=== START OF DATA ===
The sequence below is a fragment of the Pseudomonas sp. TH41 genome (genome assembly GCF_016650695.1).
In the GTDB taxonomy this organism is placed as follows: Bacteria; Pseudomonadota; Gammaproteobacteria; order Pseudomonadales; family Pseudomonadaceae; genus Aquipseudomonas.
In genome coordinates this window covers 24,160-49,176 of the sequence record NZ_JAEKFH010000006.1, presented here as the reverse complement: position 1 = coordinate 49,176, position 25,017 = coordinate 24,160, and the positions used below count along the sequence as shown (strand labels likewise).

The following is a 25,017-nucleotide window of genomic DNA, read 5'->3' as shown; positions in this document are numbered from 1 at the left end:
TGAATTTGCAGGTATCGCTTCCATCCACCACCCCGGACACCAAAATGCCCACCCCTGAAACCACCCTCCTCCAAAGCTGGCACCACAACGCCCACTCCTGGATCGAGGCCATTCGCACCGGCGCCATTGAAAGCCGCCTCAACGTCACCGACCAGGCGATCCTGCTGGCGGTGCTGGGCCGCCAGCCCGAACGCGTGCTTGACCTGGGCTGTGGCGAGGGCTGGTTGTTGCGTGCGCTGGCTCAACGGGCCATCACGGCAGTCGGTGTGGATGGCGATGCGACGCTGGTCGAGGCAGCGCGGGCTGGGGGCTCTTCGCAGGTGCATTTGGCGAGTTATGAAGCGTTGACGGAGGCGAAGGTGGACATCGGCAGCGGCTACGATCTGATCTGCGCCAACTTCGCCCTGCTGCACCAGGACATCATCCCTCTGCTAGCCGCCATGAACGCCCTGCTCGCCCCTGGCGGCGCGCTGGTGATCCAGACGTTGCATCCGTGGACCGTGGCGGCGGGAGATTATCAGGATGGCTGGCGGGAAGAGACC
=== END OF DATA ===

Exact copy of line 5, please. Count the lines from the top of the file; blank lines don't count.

TGAATTTGCAGGTATCGCTTCCATCCACCACCCCGGACACCAAAATGCCCACCCCTGAAACCACCCTCCTCCAAAGCTGGCACCACAACGCCCACTCCTGGATCGAGGCCATTCGCACCGGCGCCATTGAAAGCCGCCTCAACGTCACCGACCAGGCGATCCTGCTGGCGGTGCTGGGCCGCCAGCCCGAACGCGTGCTTGACCTGGGCTGTGGCGAGGGCTGGTTGTTGCGTGCGCTGGCTCAACGGGCCATCACGGCAGTCGGTGTGGATGGCGATGCGACGCTGGTCGAGGCAGCGCGGGCTGGGGGCTCTTCGCAGGTGCATTTGGCGAGTTATGAAGCGTTGACGGAGGCGAAGGTGGACATCGGCAGCGGCTACGATCTGATCTGCGCCAACTTCGCCCTGCTGCACCAGGACATCATCCCTCTGCTAGCCGCCATGAACGCCCTGCTCGCCCCTGGCGGCGCGCTGGTGATCCAGACGTTGCATCCGTGGACCGTGGCGGCGGGAGATTATCAGGATGGCTGGCGGGAAGAGACC